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joigus

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joigus last won the day on July 28

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About joigus

  • Rank
    Protist
  • Birthday 05/04/1965

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  • Location
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  • Interests
    Biology, Chemistry, Physics
  • College Major/Degree
    Physics
  • Favorite Area of Science
    Theoretical Physics
  • Biography
    I was born, then I started learning. I'm still learning.
  • Occupation
    teacher

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4209 profile views
  1. OK, punch a hole in the universe and go somewhere else. Good luck.
  2. You cannot reach speed of light. Requires infinite energy for massive bodies. Period.
  3. First main reason is this: There are more.
  4. Thanks for the visual help.
  5. I think "fall through" are the key words.
  6. I can't see how this could be wrong. +1. Eggs were around long before anything chicken-like was around. Whenever you decide a mature organism merits the definition of chicken, there must have been something before that already merits the definition of egg. I think it's check mate.
  7. Wrong paragraph, wrong book. Nothing about categories there; nothing makes much sense there either in today's context. You still sound cathartic.
  8. Yes, you can cut off your non-local couplings at a certain distance. An interesting idea could be assuming non-locality but cutting off at microscopic range. Somewhere in the junkyard of my mind I remember that idea. I must have read it somewhere. You would have unblemished Einstein locality and causality, but small violations for very small distances. You can play with the idea with some freedom. Take the non-local term that I gave you, \[f\left(x,t\right)=\int_{-\infty}^{\infty}daf\left(a\right)F\left(x-a,t\right)\] and make the range of f(a) as small as you want.
  9. OK. I've been racking my brain about this for a while. You mean the Unruh effect, or the Rindler coordinates for flat space-time. Those are accelerated observers. The bare vacuum (non-interacting theory) is invariant under Lorentz transformations, and the dressed vacuum (dressed with interactions) I think also is, if I remember correctly. \[U\left(\Lambda\right)\left|0\right\rangle =\left|0\right\rangle\] \[U\left(\Lambda\right)\left|\Omega\right\rangle =\left|\Omega\right\rangle\] (you can also assume a phase á la Wigner) Mind you, temperature in GR is something that still has to be understood, I hope you agree. I also think there must be a deep connection between GR and QFT that requires understanding entropy in GR and accelerated observers in QFT more thoroughly. It seems that some people in the scientific community share your worries: http://www.scholarpedia.org/article/Unruh_effect#Persisting_controversies Count me in. Multiple universes makes me very unhappy too. But that's in the area of interpretation of the theory. There's ground for reasonable disagreement, I surmise. I do too.
  10. Yes, you're right. Don't take me seriously. What I was saying there was in the spirit of parametrizing a problem, see if I can understand it better in terms of parameters. That's all. I have no idea if there could be a meaningful way to talk about something "happening" in that context. It would be very, very iffy. Just a "what if".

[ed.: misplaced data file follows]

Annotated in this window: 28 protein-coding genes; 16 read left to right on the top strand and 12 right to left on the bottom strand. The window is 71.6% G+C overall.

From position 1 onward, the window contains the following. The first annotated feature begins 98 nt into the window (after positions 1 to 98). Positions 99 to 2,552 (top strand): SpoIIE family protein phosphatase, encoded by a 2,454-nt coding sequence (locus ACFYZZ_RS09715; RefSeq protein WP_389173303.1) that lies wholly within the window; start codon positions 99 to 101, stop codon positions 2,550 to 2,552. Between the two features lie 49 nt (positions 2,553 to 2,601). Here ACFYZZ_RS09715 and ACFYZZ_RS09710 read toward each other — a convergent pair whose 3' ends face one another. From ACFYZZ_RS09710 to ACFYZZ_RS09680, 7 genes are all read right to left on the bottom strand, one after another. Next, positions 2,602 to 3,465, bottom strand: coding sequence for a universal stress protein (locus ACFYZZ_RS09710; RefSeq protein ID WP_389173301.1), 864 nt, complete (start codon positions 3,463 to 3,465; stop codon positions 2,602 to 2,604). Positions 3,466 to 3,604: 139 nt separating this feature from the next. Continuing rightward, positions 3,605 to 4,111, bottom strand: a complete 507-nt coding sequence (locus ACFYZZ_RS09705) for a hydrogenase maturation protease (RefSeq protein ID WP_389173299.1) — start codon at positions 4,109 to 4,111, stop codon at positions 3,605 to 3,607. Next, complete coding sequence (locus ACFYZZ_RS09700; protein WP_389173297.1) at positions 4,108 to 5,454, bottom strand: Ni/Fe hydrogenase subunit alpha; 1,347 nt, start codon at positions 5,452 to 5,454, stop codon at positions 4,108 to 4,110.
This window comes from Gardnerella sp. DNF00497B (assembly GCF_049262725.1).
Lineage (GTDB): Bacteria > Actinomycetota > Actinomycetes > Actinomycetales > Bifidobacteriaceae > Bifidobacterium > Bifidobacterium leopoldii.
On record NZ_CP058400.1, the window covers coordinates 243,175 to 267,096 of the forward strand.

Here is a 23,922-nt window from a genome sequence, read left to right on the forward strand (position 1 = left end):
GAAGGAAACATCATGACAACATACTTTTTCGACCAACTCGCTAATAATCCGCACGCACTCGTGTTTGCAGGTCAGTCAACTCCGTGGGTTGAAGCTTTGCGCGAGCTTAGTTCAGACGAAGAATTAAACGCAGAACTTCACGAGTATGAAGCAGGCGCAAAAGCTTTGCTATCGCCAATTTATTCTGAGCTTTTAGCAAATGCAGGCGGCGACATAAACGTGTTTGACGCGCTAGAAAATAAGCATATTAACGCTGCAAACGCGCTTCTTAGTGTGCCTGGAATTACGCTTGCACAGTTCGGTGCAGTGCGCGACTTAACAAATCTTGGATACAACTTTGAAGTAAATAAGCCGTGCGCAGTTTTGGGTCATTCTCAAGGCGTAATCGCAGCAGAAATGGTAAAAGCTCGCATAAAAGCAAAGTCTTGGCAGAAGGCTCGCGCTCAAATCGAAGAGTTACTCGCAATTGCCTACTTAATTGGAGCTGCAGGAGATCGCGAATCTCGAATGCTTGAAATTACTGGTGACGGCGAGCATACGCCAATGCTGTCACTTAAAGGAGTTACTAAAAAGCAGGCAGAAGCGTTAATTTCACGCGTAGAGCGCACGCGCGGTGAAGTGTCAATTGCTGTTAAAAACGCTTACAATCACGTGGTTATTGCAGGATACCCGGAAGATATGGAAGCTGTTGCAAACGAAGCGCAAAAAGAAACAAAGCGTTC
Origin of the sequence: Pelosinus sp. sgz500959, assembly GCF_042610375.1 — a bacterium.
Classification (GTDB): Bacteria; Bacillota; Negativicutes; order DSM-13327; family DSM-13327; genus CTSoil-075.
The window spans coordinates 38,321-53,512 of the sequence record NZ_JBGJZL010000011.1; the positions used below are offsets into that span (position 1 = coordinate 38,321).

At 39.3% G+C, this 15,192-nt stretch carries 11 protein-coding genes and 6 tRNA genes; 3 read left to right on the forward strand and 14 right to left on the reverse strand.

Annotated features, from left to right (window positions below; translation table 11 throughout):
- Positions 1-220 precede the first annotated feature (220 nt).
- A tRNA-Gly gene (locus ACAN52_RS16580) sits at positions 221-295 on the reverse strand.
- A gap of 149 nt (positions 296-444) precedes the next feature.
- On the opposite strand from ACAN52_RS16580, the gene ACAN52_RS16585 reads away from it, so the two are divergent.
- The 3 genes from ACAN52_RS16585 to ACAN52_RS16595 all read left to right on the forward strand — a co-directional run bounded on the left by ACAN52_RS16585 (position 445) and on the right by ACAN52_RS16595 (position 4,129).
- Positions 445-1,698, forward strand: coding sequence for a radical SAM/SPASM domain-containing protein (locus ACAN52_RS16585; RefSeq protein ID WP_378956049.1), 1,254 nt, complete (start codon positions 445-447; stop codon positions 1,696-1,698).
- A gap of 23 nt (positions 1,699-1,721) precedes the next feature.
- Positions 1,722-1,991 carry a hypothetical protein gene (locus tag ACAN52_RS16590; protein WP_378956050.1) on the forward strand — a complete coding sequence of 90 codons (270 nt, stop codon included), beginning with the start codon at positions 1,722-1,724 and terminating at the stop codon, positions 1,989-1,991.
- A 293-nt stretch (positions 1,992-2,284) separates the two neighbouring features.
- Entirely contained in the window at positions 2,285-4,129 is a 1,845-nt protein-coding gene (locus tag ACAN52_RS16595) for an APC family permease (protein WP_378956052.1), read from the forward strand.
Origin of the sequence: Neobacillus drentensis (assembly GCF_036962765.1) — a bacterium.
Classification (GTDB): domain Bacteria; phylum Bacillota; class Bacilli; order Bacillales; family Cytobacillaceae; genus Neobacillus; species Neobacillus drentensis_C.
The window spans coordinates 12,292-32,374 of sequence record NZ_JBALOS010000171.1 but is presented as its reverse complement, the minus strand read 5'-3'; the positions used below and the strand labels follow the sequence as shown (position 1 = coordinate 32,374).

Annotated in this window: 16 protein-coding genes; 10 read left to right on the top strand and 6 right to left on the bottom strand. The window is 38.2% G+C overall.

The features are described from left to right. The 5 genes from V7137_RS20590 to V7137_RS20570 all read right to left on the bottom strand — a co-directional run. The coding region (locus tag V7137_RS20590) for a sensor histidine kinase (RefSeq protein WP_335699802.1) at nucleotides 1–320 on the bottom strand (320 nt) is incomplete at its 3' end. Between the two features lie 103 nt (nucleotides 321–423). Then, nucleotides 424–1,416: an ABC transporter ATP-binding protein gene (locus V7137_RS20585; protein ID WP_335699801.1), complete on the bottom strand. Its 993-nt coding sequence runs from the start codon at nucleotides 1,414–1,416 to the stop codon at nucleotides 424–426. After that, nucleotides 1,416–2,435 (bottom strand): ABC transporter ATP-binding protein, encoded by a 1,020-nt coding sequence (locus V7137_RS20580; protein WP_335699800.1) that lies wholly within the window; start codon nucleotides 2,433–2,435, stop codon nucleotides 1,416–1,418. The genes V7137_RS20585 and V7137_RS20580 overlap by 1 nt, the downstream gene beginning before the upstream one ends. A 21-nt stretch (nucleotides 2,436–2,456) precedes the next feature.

11. That's what many people say and I understand how they can say that, because it's a formidable conceptual mirage. The violation of Bell's theorem cannot be put into question. But this only means that it is totally impossible to even think consistently about Sx, Sz and S45º at the same time. That's the extremely subtle point that I have no hope of getting across ever, because everybody seems to be more willing to believe in magic than to seriously sit and think about the assumptions. I know full well I will never hear the end of it. It's been 20 years for me personally, and counting. The truth is even John Bell was very cautious about making big statements concerning the implications of his theorem. Feynman was too. However weird the correlations are (and they certainly are), they were there when the singlet state was prepared, they were there a Plank's time worth of time after, and they will still be there when the particles are received seconds later. And they will keep there for as long as the overall U(1) symmetry of the state is not broken by interactions. They are initial correlations. Strange, puzzling correlations, yes; but initial, and generated locally when the system cooled down to a singlet. I know I have a strong opinion about this. But it's a reasoned opinion and at no point contradicts what's experimentally known. It's a matter of what it is that you read into the data.
  12. No, sorry. I don't. It's not the structure that's behaving differently; the observers are. What that has to do with the vacuum goes through my mind like neutrinos through a paper sheet. You had a very interesting observation (IMO) about macroscopic observers being deprived of completely reconstructing their own past world-lines (the way I understood your argument). I thought so and I still do. Debatable perhaps, but made sense to me. But then you went farther and farther afield into a dark territory I know nothing of, nor do I have any intuition of what you mean. I've never been there. Sounds to me like you're trying to build a nuclear power station with tinker-toy assembly pieces and you forgot the plutonium.
  13. I don't see the connection. Observations are observer-dependent ==> There is no underlying structure in the vacuum ??? But this was about time, wasn't it?
  14. I don't know. They must be in PS format when they come out, so LaTeX compilation no longer works on them. That's my guess.
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